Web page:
Good Hand Health Tips
The Three Stages of Carpal Tunnel Symptoms
Did you know woman over 50 are three times more likely to have Carpal Tunnel symptoms than a man? Approximately half a million Americans undergo a Carpal Tunnel Release surgery every year. Its goal is to create more space within the Carpal Tunnel for the median nerve. According to the Orthopedic Surgical guidelines both non-surgical and surgical options have excellent outcomes.1 Generally, the sooner Carpal Tunnel symptoms are treated, the less likely surgery is needed.
Hi, I’m Coach Cathy. I remember how I felt when I realized my Carpal Tunnel symptoms could cause permanent median nerve damage. I also remember how overwhelmed I felt not knowing if my symptoms were really Carpal Tunnel Syndrome or something else. I was reluctant to see a doctor because I thought surgery was the only solution.
However, weighing the alternative of permanent nerve damage in my hand versus getting help, I mustered up my courage and reached out for a diagnosis.
Starting with the correct diagnosis is the first step. Even if you think your Carpal Tunnel symptoms will go away on their own, seeing a qualified healthcare provider can relieve or confirm your suspicions. It’s a starting point. What you do with the information can be sorted out later. The important piece here is to do something. A diagnosis relieves your worse case scenario fears and tells you where you are in the progression of symptoms.
I started with my family physician. Her assessment and treatment plan were vague so I went to an orthopedic hand specialist, Dr Sagini. With his good diagnostic tests, I knew I had a mild case of Carpal Tunnel Syndrome and tendonitis. In a later interview with Dr. Sagini, here’s what he said about the three stages of Carpal Tunnel symptoms:2
Stage 1 – Mild Symptoms of Carpal Tunnel
“Initially people have numbness and tingling mainly at night. When the symptoms are mild, the disease process is usually reversible.”
Symptoms may include:
- Numbness or tingling on the palm side of the thumb and next two or three fingers of one or both hands – the little finger is not affected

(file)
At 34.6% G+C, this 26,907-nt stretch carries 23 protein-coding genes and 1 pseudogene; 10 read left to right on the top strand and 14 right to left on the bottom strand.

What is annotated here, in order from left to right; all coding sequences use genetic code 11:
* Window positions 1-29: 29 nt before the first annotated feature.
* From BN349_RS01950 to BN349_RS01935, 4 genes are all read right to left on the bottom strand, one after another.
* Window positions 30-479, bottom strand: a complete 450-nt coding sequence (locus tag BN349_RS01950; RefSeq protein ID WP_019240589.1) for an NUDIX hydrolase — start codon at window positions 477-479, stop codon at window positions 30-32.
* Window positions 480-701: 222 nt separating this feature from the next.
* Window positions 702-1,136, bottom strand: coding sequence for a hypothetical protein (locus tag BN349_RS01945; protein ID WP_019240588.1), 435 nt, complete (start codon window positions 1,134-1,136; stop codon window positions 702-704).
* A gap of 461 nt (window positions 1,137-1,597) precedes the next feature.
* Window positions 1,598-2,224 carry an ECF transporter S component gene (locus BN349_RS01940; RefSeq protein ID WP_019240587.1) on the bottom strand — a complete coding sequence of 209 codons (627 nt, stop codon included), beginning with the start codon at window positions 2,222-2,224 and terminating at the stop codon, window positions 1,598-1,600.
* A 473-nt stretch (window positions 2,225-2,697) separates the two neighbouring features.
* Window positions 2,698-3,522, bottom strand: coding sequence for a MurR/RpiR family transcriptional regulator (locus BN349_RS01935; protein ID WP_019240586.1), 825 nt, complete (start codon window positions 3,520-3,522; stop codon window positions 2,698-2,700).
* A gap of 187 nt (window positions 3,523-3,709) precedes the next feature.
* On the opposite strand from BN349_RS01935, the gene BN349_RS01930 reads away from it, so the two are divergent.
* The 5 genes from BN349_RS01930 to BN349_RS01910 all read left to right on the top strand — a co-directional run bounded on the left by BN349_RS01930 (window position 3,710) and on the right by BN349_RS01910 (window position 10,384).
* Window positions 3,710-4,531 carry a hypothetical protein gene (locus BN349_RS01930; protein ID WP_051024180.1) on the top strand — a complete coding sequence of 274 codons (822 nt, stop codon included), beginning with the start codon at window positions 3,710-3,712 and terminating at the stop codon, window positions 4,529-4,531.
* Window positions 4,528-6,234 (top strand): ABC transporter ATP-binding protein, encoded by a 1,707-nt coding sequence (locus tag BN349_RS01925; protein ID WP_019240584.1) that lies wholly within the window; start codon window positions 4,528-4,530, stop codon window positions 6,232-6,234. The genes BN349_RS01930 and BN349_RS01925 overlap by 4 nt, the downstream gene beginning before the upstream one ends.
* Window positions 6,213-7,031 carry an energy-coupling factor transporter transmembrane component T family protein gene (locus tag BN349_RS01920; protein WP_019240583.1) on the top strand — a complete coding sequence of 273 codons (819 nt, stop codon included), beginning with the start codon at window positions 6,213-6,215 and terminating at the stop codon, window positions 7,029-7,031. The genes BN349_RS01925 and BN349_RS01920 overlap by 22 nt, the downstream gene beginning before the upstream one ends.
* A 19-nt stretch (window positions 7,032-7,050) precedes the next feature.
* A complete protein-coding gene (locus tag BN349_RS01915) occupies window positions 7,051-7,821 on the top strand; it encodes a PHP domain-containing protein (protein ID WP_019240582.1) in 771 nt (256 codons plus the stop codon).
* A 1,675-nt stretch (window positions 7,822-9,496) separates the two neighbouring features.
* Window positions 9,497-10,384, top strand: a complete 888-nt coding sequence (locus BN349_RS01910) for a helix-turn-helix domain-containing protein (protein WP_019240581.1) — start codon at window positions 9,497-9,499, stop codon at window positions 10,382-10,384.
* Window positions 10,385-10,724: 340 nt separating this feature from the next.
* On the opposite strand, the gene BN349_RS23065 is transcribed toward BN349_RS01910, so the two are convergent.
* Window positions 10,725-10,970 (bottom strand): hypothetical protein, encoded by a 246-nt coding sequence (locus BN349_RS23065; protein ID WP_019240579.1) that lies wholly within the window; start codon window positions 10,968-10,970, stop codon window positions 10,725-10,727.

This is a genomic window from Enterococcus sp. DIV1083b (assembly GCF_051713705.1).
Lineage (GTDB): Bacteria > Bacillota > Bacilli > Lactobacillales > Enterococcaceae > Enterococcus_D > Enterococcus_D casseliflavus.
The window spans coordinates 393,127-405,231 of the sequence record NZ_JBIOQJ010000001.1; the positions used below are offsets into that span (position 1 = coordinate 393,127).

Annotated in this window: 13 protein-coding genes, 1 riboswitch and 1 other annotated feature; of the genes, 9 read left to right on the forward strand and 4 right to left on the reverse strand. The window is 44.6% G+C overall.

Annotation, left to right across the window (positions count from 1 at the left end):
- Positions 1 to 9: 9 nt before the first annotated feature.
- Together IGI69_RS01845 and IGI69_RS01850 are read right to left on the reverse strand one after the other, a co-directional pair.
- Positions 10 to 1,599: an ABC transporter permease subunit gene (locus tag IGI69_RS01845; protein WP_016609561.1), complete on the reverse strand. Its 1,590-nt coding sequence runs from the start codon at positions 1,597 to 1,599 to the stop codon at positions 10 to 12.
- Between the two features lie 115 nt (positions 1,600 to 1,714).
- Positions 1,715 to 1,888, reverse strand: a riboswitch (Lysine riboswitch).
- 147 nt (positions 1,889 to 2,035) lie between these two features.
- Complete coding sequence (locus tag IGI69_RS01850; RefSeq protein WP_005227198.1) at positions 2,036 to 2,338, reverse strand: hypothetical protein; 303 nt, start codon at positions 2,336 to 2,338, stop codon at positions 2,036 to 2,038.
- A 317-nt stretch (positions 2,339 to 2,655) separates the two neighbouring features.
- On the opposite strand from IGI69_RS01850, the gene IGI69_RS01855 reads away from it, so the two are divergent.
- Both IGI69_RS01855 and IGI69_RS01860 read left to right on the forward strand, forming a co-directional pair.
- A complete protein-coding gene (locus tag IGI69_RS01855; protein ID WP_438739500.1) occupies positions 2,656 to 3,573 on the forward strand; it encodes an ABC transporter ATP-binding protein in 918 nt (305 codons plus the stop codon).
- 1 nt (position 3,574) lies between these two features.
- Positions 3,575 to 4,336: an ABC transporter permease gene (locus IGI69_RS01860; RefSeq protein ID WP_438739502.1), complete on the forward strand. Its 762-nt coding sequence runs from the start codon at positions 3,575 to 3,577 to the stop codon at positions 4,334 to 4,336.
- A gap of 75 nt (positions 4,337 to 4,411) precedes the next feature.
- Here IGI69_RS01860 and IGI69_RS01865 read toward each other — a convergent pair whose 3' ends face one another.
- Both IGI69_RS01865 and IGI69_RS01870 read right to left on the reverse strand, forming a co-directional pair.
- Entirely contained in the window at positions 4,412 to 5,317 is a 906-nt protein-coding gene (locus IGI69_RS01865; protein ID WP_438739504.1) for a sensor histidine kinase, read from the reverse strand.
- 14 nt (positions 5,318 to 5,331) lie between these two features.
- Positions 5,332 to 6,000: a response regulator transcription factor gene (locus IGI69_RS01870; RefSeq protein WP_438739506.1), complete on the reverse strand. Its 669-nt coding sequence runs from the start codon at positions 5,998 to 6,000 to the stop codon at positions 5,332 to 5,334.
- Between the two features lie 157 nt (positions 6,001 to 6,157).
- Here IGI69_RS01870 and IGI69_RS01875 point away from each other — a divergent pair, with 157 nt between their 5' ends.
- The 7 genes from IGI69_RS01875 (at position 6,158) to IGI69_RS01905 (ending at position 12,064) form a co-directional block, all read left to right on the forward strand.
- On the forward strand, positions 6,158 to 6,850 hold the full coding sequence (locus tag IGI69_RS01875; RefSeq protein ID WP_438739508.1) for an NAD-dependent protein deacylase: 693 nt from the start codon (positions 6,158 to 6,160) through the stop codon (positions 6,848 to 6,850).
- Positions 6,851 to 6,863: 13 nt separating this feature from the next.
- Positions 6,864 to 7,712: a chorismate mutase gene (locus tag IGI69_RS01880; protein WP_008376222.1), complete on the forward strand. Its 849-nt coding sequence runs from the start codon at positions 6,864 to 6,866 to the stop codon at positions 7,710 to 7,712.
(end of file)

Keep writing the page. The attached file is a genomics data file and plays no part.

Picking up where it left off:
- Clumsiness of the hand when gripping objects
- Pain extending to the elbow
- Problems with fine finger movements (coordination) in one or both hands
- Weak grip or difficulty carrying bags
Stage 2 – Moderate Symptoms of CT
“When the symptoms are moderate – in that people notice the symptoms both at night as well as during the day time while doing things like driving or talking on the phone or having difficulty with getting dressed, buttoning, holding small objects, that’s when the disease process is more moderate. When the disease process is moderate, we usually can reverse it such that an individual can return to normal function.”
Stage 3 – Severe Symptoms of CT
“Once the disease process is severe and we’ve lost muscle function, there’s muscles atrophy, there’s constant numbness, sometimes that disease process has reached a point where even with surgical management we’re not able to return someone back to their normal function.”
Dr Sagini’s takeaway was this:
“The best course of action with any symptoms suggestive of Carpal Tunnel Syndrome is to address these symptoms early and completely. The ideal way I recommend people treat most conditions whether it be nerve compression, tendonitis, arthritis, is actively. By actively I mean, if there is something you can do as an individual to reduce the symptoms and not require surgical intervention, that’s the best way of creating long-term success.”
At Carpal Tunnel Coaching we believe it’s reassuring and useful to have a physician diagnose your problem and rule-out other conditions. Regardless of your condition our online video program helps you make better choices on hand and wrist care.
P.S. For more self-care tips now, sign up for the free guide to COOL TOOLS FOR FAST RELIEF. Do you see the sign-in box at the top of this page?
emedicine.medscape.com/article/1243192-overviewOrthopedic Surgery for Carpal Tunnel Syndrome. Last updated: Oct 7,2014.
SaginiMD.com Joint Implant Surgeons. Fort Myers, FL. Private conversation with Dennis Sagini, M.D.. May 7, 2014.